Bri at Frugal Minimalist Kitchen

Make that your primary life goal. Everything you do will be filtered through the question of “does this help me reach my debt-free goal?” Make most of your choices based on what gets you closer to paying off your debt! It’s ok if you make some choices that don’t help you pay off your debt, but if 80%-90% are in alignment with your goal you’re golden!
 

Jessica from On Budget Moms

Set realistic goals. So many times I have set an amount for debt repayment that was way more than I could handle.  So I started small.  I started only putting an extra $10 on my debt.
 
 

Mallory from All About The Money

My one piece of advice is to understand that what works for one person may not work for you. Becoming debt free isn’t just about following ALL the advice out there and waiting for magic to happen. It’s about really understanding your life, your finances, and your goals and making the system work for you to reach those goals.
 

Learn To Say No

 

Jen from Hairs Out Of Place

Our number one tip for others looking to be debt free is to always live below your means. As your income increases, don’t increase your spending habits and instead, try to use as much of that extra money to pay off your debt, invest in your 401K or IRA, and work towards financial freedom. The short term sacrifices will come back tenfold in the quality of life you’re creating for your future.
 

Amanda from Simple Life Of A Frugal Wife

The one tip I would give to someone who wants to get out of debt is to learn to say no a lot, especially to eating out and going out with friends.  It stinks at the time, but it pays off (literally).
 

Thomas from Parents Plus Kids

The one advice I would give to someone who wants to be debt free is to learn how to say “no.” Specifically, learn how to say no to friends or families if they ask you to do something that puts you financially at risk. For example, it could be cosigning a loan or going out to an expensive restaurant or trip you know you can’t afford.
 

Jacqueline from Mom Money Map

Do a no-spend challenge. It will open your mind up on how to live with less. You’ll appreciate and make better use out of the things you have. You’ll be more aware of your impulse purchases. You’ll learn new skills and become more resourceful to avoid paying for things. All of these insights will change your long-term spending habits and accelerate your progress to becoming debt free.

Debt free plants

 

Find Your “Why”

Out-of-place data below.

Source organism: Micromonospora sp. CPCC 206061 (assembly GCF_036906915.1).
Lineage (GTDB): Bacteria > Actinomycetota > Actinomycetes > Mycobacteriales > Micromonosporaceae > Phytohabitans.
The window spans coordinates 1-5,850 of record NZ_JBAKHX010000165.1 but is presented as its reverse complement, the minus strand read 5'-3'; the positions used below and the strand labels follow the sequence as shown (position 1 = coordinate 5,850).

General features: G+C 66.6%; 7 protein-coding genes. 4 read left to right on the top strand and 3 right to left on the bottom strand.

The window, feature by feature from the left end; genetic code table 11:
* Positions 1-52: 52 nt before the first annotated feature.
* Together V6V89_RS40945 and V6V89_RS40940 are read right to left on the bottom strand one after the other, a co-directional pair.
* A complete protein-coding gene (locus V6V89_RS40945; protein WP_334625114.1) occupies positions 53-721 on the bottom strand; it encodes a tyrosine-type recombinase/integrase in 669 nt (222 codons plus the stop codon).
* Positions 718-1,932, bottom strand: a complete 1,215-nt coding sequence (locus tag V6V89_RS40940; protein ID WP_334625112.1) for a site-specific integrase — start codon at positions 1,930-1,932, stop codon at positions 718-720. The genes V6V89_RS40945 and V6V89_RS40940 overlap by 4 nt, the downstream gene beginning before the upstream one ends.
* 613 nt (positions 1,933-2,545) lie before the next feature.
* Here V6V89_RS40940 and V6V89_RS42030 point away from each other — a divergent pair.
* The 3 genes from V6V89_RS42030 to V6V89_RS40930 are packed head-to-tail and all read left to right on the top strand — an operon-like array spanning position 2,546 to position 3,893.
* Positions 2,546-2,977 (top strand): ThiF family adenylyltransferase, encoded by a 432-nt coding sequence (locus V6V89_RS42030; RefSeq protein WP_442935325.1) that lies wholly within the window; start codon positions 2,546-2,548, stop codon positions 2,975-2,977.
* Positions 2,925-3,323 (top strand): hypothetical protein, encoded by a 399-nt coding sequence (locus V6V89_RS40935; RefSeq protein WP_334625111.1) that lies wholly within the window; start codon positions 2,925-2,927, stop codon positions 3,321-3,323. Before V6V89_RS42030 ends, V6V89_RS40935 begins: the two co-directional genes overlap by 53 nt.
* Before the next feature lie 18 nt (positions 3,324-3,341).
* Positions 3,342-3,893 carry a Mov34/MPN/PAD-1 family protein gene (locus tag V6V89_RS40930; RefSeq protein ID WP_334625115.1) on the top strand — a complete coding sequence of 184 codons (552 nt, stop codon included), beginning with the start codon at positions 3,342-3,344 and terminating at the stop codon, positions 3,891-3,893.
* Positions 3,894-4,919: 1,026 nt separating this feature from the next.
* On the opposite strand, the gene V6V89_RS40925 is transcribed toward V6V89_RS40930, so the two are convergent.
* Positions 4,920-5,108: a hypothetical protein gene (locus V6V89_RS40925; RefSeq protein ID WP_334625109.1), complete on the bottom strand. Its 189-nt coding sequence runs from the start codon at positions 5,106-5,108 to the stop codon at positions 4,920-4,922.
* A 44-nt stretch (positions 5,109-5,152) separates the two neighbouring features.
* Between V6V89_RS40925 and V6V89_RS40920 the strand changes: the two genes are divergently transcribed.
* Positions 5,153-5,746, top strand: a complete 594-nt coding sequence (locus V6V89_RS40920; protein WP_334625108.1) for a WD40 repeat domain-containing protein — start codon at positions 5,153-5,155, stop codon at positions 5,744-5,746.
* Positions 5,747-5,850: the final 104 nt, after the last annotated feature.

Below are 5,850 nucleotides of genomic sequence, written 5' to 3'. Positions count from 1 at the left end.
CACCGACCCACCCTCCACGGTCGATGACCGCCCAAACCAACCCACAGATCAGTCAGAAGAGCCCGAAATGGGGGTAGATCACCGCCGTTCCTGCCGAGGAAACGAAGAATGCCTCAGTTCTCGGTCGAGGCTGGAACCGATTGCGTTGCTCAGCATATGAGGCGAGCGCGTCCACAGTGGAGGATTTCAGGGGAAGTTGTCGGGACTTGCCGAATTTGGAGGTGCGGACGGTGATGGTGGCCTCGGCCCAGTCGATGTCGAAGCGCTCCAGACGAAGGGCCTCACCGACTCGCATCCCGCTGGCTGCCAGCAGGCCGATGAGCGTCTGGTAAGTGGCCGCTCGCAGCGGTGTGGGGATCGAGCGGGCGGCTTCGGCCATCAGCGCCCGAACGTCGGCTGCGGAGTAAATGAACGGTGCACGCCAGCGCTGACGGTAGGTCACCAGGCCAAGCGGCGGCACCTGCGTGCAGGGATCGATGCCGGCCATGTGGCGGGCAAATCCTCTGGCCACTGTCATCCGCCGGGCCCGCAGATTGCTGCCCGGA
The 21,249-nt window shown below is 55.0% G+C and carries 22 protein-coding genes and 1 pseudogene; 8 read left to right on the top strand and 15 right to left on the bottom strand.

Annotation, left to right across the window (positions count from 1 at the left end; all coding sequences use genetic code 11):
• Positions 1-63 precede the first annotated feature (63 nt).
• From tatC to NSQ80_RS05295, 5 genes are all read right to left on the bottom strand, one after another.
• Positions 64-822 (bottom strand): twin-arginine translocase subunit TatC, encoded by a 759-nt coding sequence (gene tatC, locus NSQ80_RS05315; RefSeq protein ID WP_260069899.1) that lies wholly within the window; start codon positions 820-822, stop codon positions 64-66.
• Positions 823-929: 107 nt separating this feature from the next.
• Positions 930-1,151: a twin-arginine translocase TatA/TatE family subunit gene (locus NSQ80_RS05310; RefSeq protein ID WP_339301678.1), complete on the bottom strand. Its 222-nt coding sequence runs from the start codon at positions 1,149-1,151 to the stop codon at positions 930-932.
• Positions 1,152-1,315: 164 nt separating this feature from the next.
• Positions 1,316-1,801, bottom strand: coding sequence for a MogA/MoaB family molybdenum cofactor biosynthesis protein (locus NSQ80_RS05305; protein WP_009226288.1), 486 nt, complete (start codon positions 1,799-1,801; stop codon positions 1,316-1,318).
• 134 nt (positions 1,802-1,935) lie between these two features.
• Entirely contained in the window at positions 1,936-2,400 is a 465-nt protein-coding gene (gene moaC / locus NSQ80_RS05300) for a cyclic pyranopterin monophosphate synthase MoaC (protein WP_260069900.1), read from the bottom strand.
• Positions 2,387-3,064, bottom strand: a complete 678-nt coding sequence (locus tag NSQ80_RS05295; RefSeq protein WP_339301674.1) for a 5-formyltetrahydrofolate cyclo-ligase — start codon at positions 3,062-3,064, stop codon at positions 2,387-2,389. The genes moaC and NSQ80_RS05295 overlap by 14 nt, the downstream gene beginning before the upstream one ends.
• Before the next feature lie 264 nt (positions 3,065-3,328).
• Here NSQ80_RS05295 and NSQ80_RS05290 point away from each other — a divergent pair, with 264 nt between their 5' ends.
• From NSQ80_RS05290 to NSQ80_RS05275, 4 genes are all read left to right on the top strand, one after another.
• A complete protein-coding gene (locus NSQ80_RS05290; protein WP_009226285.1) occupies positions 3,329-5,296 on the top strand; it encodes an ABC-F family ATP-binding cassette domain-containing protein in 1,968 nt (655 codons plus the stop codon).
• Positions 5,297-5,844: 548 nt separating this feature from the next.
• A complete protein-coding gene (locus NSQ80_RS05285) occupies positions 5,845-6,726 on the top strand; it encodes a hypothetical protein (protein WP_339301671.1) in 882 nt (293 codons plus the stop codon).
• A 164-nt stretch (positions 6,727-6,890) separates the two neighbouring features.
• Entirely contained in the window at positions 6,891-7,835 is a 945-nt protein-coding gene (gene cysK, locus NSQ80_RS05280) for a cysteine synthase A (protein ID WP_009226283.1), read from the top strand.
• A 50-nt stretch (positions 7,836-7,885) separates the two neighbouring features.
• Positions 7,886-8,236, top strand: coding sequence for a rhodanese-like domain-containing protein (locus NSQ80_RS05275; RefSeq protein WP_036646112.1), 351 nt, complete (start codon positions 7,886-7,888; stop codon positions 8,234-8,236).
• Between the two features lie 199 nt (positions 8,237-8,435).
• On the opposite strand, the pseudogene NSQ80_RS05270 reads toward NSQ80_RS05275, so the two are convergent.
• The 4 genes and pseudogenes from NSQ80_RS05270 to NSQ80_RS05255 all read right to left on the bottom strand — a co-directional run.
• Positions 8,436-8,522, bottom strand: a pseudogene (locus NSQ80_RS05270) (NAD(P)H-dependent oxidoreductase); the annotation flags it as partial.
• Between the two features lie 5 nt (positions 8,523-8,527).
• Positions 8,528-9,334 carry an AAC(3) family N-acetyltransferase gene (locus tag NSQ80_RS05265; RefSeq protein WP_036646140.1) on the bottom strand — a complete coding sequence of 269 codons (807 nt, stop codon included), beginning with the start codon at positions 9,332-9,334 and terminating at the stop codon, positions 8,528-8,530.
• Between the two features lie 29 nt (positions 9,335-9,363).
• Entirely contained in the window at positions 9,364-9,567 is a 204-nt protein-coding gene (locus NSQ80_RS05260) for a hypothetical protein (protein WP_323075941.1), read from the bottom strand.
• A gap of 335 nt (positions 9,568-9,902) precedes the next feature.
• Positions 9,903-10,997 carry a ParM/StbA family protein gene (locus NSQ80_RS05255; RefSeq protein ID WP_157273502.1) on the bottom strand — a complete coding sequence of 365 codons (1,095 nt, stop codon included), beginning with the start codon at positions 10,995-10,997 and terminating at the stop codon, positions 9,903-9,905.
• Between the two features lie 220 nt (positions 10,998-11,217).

Kathryn from Money And Mountains

Remember why you started. It is easy to feel like you will never get through to the end. These are the moments that make all the difference. Remember why you started to help you push through the tough times and get to that glorious debt free moment!
 

Kristin from Cents And Purpose

Identify you’re “why”!  Why do you want to become debt-free?  How will it change your quality of life?  What can debt-free living afford you?  The journey to debt freedom can be a bumpy one, and it’s crucial to have your “why” guiding your steps!
 

Money Mindset

 

Tana from Debt Free Forties

Track your progress so you can see how far you’ve come. It’s a great motivator to help you keep focused on your goals. I like to keep track in several ways. I use printable debt trackers where you color in your progress, and I hang it somewhere that we can see it every day. I also keep track of a paper budget every month, so I can see how our finances change from month to month. Lastly, I calculate how our net worth changes every month so that I can see that even if the debt didn’t go down much, our net worth has gone up a certain amount. All of these together really help you to see your progress and keep that motivation going!
 

GP from Entirely Money

The one tip that made the most difference in our journey was to have an accountability partner.  This works for most any goal but is especially useful in finances. The reason we found it so effective was that anyone could set a goal, but very few people stick to the journey to achieve their goals.  Just take a look at how few people stick with their New Years resolutions.  

An accountability partner is someone who will help make sure you stay on track.  It’s amazing what a difference it makes when there is someone else who knows what your goal is and you don’t want to disappoint that person.  For me, it was my spouse, and we were accountable to each other.  We went over our finances together and made commitments to make changes that have put us on the path to be debt free.

 

Michelle from My Purse Strings

My tip is not to deny yourself of something but to find a way to do it cheaper or an alternative to making you happy. I have blog posts about working out at home vs. the gym, giving up cable TV but still getting all the channels through subscription services like PS Vue or using a babysitting coop instead of hiring a sitter. 

 

Tasia from The Frugal Farm Girl

I would say to NOT compare your journey to others. Stay away from social media because everyone is posting events things their family is doing, and if you are serious about paying off debt, some of those luxuries or family vacations are set aside temporarily.

 

I hope you have found some inspiration and motivation for your own debt free journey through the stories of others.  I would love to hear your tips and stories.  Please share in the comments to inspire and motivate others.

 

 

 

1 thought on “How To Find Inspiration On Your Debt Free Journey”

  1. Number 5 was my big motivation for the first part of our debt-free journey – I think that’s why the debt-snowball works so well. Every debt we paid off felt like a big win! I was a little concerned about this when we hit our last debt (the student loan – they are a bit different in Canada, as they are usually just one big loan, instead of a bunch of little ones) but then I picked up one of the Debt Free Charts. Colouring it in once a month = awesome way to break it up into smaller sections and see our progress!

    As far as inspiration to keep going – I think my biggest one at this point has been what Jessica said – setting realistic goals. In our case, that meant being open to adjusting our timeline for debt pay-off to fit our reality. It means it will take us a little longer to get it all paid off…but it will be easier to stay on plan since the plan is based on our actual life, not an ideal version.